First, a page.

Tips for email communication in the workplace

Sunday, October 16th, 2005 by Chris Jason
3 Comments

Email has become second nature for many people. While it is quick and easy to communicate with friends, family, and colleagues via email, there are several things to keep in mind when sending email in a business environment. Follow these suggestions and you’ll be less likely to be called in to your boss’ office for a “talk.”

Always start communications with a formal email

Even at work, many people equate “email” to “informal.” This is simply not the case. When writing an email to another professional, whether in-house or to a person in another company, make sure your tone is formal and professional. In many situations, your email message might be your first contact with the person. By using a formal tone you will be taken seriously. You will also establish your credibility as someone who knows what the hell they’re talking about. Crediblity is good, especially at work.

At the very least, a formal email should have an appropriate greeting and close:

Mr. Wiley:

Please find the attached October Expenses Report in Microsoft Excel format (.xls).

Don’t hesitate to contact me if you have any questions or need further assistance.

Best regards,
John Doe
john.doe@company.com
X123

Formal emails, like formal letters, start with the recipient’s name followed by a colon (:), not a comma. Commas (as in “Dear Mr. Wiley,”) indicate an informal relationship typical of a friendly letter. Only after your recipient has “broken the ice” should you use informal writing. Some indicators that it’s ok to use informal emails the second time around are:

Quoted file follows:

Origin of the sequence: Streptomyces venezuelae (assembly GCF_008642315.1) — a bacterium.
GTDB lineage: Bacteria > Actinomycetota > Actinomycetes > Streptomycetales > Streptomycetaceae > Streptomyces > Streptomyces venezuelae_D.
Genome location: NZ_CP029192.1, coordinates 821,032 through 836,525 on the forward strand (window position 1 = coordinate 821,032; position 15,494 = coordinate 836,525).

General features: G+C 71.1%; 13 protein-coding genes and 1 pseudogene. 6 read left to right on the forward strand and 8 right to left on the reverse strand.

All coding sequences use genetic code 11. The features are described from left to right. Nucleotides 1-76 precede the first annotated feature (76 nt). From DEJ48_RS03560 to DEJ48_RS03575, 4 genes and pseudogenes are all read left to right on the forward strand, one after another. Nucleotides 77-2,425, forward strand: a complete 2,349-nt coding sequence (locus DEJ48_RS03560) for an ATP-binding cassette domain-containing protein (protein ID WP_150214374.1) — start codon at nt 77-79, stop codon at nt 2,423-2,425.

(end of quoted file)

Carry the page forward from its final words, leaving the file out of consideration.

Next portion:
Use a specific subject with a date

As you probably know, email has become just as much a nuisance as a useful tool. “Forwards” from friends, “e-vites” from family, and SPAM from everyone else are enough to drive a person nuts. Even at work, people are bombarded with just as much garbage mail as real messages.

To prevent your message from getting lost in the pile, use a specific title with a date. Here’s some bad titles:

And here’s some good titles:

If a person can read your title and know what your email is about, you’ve succeeded. If they have to read your entire email to figure it out, you should be using better titles.

As much as possible, keep the email concise

In all professional and technical communication, the goal is to be as clear and concise as possible. Email is no different. By keeping your messages short, you will reduce the likelihood that the reader will skip or misread key information.

Sometimes you will have no choice but to send a long email. If this is the case, do your best to break up the copy by “chunking” content and using headings and lists. This will enable the person to scan your message quickly and read it completely only if they need to.

Include your contact information

This can be accomplished in two ways: 1) by manually working your email address and phone number into the copy, or 2) by including an email signature. An email signature is probably the best choice, since most email clients enable you to set up your signature (name, job title, email address, website, etc.) once and automatically have it included at the bottom of every message you send.

Include the original message in your reply

Most email clients will include the original message by default. If this setting is enabled, the original message is included at the end of your message in italics or with >> preceding each line. This is a huge time saver. By including this email trail, you eliminate the need for you or your contact to search old emails for memory refreshers.

Final thoughts on emails

By using an appropriate tone, keeping your writing concise, using specific subjects, and including your contact information in your messages, you will greatly improve the readability and effectiveness of your emails. Communicating clearly saves you and your contacts time.

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